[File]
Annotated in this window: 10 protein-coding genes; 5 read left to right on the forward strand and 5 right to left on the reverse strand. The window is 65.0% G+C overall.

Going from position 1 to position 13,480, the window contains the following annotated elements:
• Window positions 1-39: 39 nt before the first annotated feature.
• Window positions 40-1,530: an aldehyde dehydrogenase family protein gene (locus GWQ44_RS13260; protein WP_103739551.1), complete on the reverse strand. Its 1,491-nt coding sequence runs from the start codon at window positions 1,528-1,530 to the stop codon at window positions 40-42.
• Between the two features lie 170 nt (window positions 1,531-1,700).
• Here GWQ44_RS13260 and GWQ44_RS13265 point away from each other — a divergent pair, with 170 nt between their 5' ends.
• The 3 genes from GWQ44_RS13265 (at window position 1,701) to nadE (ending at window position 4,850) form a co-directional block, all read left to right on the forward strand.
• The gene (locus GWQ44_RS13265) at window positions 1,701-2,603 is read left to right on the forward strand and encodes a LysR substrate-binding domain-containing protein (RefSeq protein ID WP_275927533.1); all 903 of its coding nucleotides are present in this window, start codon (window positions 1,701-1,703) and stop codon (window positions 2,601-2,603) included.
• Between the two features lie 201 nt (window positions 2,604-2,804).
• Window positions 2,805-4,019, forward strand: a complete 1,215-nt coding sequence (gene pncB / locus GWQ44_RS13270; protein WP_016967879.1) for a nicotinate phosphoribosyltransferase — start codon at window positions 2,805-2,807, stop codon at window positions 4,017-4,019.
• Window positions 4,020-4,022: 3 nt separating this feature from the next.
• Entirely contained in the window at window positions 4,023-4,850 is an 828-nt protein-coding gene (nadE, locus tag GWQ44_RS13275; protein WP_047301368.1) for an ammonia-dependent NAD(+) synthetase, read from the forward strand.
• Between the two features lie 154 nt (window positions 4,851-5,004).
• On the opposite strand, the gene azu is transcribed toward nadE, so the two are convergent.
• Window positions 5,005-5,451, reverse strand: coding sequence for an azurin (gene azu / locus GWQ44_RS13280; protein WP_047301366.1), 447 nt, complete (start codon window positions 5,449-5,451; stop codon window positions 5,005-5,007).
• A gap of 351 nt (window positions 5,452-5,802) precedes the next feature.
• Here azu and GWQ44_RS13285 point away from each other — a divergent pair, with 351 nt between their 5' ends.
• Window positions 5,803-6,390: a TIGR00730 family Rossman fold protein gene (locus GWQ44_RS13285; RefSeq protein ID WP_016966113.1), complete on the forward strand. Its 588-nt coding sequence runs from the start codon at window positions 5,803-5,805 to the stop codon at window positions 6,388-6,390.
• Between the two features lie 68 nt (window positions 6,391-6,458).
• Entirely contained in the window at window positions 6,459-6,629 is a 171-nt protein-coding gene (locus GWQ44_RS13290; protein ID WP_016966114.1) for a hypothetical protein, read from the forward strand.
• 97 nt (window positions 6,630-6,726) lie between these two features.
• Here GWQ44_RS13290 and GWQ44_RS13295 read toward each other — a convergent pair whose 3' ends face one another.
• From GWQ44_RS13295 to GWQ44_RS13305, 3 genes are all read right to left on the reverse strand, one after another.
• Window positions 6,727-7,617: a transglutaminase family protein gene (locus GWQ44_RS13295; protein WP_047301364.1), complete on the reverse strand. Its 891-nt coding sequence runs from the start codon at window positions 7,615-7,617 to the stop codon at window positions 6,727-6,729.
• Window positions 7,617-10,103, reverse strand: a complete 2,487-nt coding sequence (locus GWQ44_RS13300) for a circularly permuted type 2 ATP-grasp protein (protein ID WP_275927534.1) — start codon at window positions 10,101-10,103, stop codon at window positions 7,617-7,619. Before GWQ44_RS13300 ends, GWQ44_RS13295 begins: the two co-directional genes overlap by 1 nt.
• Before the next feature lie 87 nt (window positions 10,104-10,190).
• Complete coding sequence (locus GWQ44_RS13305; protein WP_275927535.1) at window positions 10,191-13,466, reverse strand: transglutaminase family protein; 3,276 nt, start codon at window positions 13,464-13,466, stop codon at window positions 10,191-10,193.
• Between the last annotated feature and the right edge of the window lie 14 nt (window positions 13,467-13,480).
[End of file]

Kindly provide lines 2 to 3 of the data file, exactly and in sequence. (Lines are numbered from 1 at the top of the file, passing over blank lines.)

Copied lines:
Going from position 1 to position 13,480, the window contains the following annotated elements:
• Window positions 1-39: 39 nt before the first annotated feature.